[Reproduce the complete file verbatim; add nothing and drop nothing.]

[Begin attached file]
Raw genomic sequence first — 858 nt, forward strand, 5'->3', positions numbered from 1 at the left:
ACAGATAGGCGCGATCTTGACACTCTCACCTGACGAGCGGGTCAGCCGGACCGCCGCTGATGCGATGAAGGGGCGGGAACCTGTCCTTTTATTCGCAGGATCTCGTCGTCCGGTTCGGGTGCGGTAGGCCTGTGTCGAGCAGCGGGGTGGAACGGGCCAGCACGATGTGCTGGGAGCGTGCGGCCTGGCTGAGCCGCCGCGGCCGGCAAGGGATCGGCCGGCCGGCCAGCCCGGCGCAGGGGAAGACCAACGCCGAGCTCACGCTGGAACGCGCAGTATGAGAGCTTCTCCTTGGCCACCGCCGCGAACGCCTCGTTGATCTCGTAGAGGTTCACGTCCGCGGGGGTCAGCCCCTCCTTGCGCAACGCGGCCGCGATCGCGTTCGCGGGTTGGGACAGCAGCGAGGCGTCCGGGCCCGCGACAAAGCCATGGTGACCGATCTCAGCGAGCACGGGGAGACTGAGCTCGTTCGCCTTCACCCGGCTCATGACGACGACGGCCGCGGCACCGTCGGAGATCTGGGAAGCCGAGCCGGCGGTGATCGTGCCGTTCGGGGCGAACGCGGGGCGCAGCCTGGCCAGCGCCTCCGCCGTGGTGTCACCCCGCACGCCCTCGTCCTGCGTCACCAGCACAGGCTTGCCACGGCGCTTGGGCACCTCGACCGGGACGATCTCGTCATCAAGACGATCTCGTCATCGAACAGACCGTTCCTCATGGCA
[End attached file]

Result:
Raw genomic sequence first — 858 nt, forward strand, 5'->3', positions numbered from 1 at the left:
ACAGATAGGCGCGATCTTGACACTCTCACCTGACGAGCGGGTCAGCCGGACCGCCGCTGATGCGATGAAGGGGCGGGAACCTGTCCTTTTATTCGCAGGATCTCGTCGTCCGGTTCGGGTGCGGTAGGCCTGTGTCGAGCAGCGGGGTGGAACGGGCCAGCACGATGTGCTGGGAGCGTGCGGCCTGGCTGAGCCGCCGCGGCCGGCAAGGGATCGGCCGGCCGGCCAGCCCGGCGCAGGGGAAGACCAACGCCGAGCTCACGCTGGAACGCGCAGTATGAGAGCTTCTCCTTGGCCACCGCCGCGAACGCCTCGTTGATCTCGTAGAGGTTCACGTCCGCGGGGGTCAGCCCCTCCTTGCGCAACGCGGCCGCGATCGCGTTCGCGGGTTGGGACAGCAGCGAGGCGTCCGGGCCCGCGACAAAGCCATGGTGACCGATCTCAGCGAGCACGGGGAGACTGAGCTCGTTCGCCTTCACCCGGCTCATGACGACGACGGCCGCGGCACCGTCGGAGATCTGGGAAGCCGAGCCGGCGGTGATCGTGCCGTTCGGGGCGAACGCGGGGCGCAGCCTGGCCAGCGCCTCCGCCGTGGTGTCACCCCGCACGCCCTCGTCCTGCGTCACCAGCACAGGCTTGCCACGGCGCTTGGGCACCTCGACCGGGACGATCTCGTCATCAAGACGATCTCGTCATCGAACAGACCGTTCCTCATGGCA